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Published: 31/Jul/2020 22:15by Virginia Glaze
As concerns around TikTok’s security rise, Microsoft has joined the fray with hopes to purchase the company after reports of a presidential plan to force the app’s parent company, ByteDance, to sell off its U.S. based operations came to light.
While it might be the most popular app among Gen Z’ers, TikTok has come under intense scrutiny as of late, with India banning it outright and countries like Australia and America toying with the idea of doing the same.
Some of the app’s top stars have likewise taken their leave in favor of rival program Triller, including the likes of Josh Richards, Griffin Johnson, and more, while names like streamer ‘Ninja’ have publicly decried TikTok for potential security threats (even deleting it from his phone, altogether).
Now, it appears that a presidential order could force TikTok’s parent company, ByteDance, to sell off its U.S. stock— and Microsoft could be poised to pounce on the social media giant.
I have deleted the TIK TOK app off all my devices. Hopefully a less intrusive company (data farming) that isn’t owned by China can recreate the concept legally, such funny and amazing content on the app from influencers.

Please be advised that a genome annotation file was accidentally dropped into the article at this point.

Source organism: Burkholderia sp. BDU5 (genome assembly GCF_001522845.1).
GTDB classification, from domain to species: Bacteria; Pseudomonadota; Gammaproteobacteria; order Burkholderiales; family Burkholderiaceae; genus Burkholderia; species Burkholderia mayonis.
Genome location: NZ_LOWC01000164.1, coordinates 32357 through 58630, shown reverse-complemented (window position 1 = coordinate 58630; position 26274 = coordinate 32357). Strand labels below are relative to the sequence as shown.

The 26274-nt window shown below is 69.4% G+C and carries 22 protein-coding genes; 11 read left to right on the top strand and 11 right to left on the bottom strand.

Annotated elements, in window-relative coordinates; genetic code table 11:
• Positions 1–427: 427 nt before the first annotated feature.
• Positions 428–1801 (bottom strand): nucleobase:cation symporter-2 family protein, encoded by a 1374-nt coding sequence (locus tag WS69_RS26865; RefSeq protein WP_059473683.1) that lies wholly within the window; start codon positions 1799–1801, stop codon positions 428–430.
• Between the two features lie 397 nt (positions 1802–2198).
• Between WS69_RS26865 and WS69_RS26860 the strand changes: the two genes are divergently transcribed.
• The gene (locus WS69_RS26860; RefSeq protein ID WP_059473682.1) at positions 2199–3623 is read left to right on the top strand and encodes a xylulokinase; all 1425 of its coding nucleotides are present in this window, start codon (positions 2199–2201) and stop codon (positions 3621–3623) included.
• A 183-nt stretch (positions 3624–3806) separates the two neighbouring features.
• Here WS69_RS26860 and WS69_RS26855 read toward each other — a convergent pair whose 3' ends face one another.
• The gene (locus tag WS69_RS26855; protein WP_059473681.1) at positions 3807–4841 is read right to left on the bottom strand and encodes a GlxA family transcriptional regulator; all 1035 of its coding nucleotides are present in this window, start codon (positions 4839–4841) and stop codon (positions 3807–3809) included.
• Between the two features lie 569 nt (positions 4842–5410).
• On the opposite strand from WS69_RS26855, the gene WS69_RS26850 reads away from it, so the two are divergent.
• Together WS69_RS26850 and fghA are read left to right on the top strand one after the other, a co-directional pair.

— Ninja (@Ninja) July 9, 2020
As initially reported by Fox News’ Charles Gasparino, it seems that Microsoft has entered talks to procure the U.S. portions of TikTok, although the company has yet to confirm these reports at the time of writing.
It’s also unclear whether the President has the power to force a foreign company to sell its U.S. stock, although reports of the order follow his statement considering a ban of the app days prior.
For now, TikTok’s future in the U.S. is unclear, although a spokesperson for the company has expressed hope for its continued performance.
— Charles Gasparino (@CGasparino) July 31, 2020
“While we do not comment on rumors or speculation, we are confident in the long-term success of TikTok,” a representative said in a statement to Business Insider.
When asked what they would do if TikTok were to be banned, creators like Charli D’Amelio — the app’s most-followed user — and Addison Rae expressed mild concern over the matter, with Rae claiming she might move to YouTube while D’Amelio will just “keep on dancing.”
Much like Vine before it, users are worried that its top creators could be forced to find success elsewhere. For now, they — along with everyone else — will have to wait and see.